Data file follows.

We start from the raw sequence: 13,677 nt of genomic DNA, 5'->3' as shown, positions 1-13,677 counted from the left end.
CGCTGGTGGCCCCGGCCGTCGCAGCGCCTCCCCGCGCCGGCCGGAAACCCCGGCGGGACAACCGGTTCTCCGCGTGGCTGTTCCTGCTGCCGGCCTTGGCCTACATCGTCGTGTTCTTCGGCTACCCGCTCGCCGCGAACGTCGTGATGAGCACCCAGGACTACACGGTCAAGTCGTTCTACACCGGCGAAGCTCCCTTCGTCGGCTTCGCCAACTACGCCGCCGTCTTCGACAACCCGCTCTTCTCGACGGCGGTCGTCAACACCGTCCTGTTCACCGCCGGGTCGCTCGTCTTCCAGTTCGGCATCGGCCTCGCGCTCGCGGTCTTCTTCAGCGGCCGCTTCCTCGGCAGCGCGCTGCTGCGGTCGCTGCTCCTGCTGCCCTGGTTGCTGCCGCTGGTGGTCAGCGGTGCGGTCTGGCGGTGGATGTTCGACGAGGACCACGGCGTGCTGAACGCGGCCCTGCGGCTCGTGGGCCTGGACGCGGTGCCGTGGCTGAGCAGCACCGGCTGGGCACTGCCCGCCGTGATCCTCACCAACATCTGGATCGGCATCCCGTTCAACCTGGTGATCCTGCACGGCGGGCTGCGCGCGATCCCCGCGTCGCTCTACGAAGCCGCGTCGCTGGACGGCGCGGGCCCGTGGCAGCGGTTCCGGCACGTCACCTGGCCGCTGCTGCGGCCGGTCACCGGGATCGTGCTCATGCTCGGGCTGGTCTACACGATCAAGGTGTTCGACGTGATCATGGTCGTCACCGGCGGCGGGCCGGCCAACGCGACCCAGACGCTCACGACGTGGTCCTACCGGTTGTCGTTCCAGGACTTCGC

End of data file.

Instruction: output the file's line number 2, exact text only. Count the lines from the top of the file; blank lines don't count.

CGCTGGTGGCCCCGGCCGTCGCAGCGCCTCCCCGCGCCGGCCGGAAACCCCGGCGGGACAACCGGTTCTCCGCGTGGCTGTTCCTGCTGCCGGCCTTGGCCTACATCGTCGTGTTCTTCGGCTACCCGCTCGCCGCGAACGTCGTGATGAGCACCCAGGACTACACGGTCAAGTCGTTCTACACCGGCGAAGCTCCCTTCGTCGGCTTCGCCAACTACGCCGCCGTCTTCGACAACCCGCTCTTCTCGACGGCGGTCGTCAACACCGTCCTGTTCACCGCCGGGTCGCTCGTCTTCCAGTTCGGCATCGGCCTCGCGCTCGCGGTCTTCTTCAGCGGCCGCTTCCTCGGCAGCGCGCTGCTGCGGTCGCTGCTCCTGCTGCCCTGGTTGCTGCCGCTGGTGGTCAGCGGTGCGGTCTGGCGGTGGATGTTCGACGAGGACCACGGCGTGCTGAACGCGGCCCTGCGGCTCGTGGGCCTGGACGCGGTGCCGTGGCTGAGCAGCACCGGCTGGGCACTGCCCGCCGTGATCCTCACCAACATCTGGATCGGCATCCCGTTCAACCTGGTGATCCTGCACGGCGGGCTGCGCGCGATCCCCGCGTCGCTCTACGAAGCCGCGTCGCTGGACGGCGCGGGCCCGTGGCAGCGGTTCCGGCACGTCACCTGGCCGCTGCTGCGGCCGGTCACCGGGATCGTGCTCATGCTCGGGCTGGTCTACACGATCAAGGTGTTCGACGTGATCATGGTCGTCACCGGCGGCGGGCCGGCCAACGCGACCCAGACGCTCACGACGTGGTCCTACCGGTTGTCGTTCCAGGACTTCGC